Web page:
Quote of the day
In the same way that horror fiction is seen by some scholars as providing a safe way for us to rehearse and simulate dealing with mortal threats, perhaps we’re attracted to cringe comedy and reality TV as a way to hone our ability to appreciate and understand other people’s social tribulations.
~DR. CHRISTIAN JARRETT, author of Great Myths of the Brain (Great Myths of Psychology)
As writers, we often draw from what we know to create our art, and the subject many of us often know the deepest is our family. But how do you write about your family without hurting them, especially if, like most of us, your family is less than perfect?
The doubts and insecurities followed me relentlessly through those first chapters. Even though this is the twentieth full length novel that I’ve written. Even though I’ve tackled difficult historical time periods (some even more so). Even though I’ve handled equally important subject matter.
The commonly heard phrase “Well, from my point of view” expresses something central to human existence: our whole experience of life is bounded by the fact that we are trapped in our own heads. Life is all about point of view. Fiction, which emulates life, is too.
But it does occasionally still happen that I’ll be working on a chapter or a scene and realize that it suddenly feels . . . flat. Or just “off” somehow. Nine times out of ten, the problem is that I’ve forgotten the cardinal rule about making sure that tension is an integral part of every single page.
Scan the Table of Contents in most writing manuals and you’ll see the familiar menu of story mechanics. All good! Setting, characters, plot points and pillars, crisis, climax and resolution—without these ingredients we probably don’t have a fully-cooked story. But one essential is almost always missing—the heart of a story.
Now that Amazon is allowing preorders, I see a lot of authors jumping on the preorder bandwagon, and while that’s great, there’s a lot to consider before you do this. First, if you aren’t familiar with the Amazon preorder, let me explain how it works.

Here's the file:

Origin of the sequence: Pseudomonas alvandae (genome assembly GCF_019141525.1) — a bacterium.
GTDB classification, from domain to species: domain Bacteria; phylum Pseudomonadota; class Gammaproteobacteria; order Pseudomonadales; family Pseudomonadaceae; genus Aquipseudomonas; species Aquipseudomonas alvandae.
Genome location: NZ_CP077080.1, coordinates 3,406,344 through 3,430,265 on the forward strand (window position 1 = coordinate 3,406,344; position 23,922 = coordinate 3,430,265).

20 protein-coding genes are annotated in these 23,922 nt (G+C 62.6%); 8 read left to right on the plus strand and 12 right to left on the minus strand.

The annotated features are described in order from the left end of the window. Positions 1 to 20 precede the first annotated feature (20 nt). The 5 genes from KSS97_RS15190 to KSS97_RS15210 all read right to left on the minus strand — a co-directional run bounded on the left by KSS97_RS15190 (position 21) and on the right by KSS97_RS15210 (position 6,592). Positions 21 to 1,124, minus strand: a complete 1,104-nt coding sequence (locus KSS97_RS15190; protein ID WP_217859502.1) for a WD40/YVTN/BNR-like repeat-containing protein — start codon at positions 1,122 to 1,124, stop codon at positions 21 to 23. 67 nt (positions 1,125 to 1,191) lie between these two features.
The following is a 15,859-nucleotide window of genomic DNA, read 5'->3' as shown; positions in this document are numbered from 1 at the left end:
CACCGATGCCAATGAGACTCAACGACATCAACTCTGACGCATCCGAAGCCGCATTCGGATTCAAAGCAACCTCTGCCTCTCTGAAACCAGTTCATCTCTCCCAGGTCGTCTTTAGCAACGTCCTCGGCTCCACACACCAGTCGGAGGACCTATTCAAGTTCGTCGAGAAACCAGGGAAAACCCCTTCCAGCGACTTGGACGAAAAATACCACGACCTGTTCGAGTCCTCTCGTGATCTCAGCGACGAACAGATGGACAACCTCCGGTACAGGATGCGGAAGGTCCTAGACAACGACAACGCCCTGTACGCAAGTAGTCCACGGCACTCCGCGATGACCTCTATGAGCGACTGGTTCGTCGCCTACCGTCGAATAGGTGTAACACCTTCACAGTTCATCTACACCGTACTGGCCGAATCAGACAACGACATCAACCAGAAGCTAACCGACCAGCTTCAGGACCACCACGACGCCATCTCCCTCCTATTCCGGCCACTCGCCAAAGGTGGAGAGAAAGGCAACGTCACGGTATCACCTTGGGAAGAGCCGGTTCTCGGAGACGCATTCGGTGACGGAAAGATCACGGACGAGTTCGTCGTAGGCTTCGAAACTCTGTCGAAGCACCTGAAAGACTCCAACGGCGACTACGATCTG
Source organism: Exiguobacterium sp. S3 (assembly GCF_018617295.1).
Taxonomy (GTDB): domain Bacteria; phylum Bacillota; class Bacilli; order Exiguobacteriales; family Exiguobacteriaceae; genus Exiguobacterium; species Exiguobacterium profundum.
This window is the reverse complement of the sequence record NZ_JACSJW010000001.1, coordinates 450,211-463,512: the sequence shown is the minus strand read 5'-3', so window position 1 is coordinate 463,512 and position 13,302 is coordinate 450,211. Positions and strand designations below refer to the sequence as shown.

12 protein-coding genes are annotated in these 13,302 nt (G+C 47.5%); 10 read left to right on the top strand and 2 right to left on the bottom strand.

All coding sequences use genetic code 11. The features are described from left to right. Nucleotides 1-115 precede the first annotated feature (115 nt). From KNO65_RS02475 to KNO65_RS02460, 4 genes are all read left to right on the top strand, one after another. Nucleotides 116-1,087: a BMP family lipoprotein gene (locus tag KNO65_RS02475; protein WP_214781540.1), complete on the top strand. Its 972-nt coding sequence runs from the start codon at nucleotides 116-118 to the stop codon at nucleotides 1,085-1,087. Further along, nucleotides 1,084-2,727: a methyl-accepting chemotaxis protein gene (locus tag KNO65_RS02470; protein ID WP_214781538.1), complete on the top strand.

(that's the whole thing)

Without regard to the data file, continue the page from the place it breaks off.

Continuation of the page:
My most recent interview is now available with author and editor Ally Bishop, who runs the professional editing business Upgrade Your Story and its related podcast.
Audiobooks are a fantastic growth market for authors, narrators and producers alike, and I’ve been working with fabulous narrators for my fiction since ACX opened up in the UK in 2014.
I’m writing for people who, like me, are living and working in relative material comfort in this early part of the 21st century. People who were brought up with the belief that happiness is a thing you can and ought to pursue.
Although it’s hugely popular, reality TV is often seen as voyeuristic screen-trash — a showcase for the seedier sides of humanity, for people’s vanity, vacuousness, and vulgarity. And while there’s more than a grain of truth to this analysis — just look at this roundup of awkward clips — a newbrain-imaging study in the journal NeuroImage paints reality TV in a slightly different light.
- The mathematically proven winning strategy for 14 of the most popular games, The Washington Post | Tweet
From Risk to tic-tac-toe, popular games involve tons of strategic decisions, probability and math. So one happy consequence of being a data nerd is that you may have an advantage at something even non-data nerds understand: winning.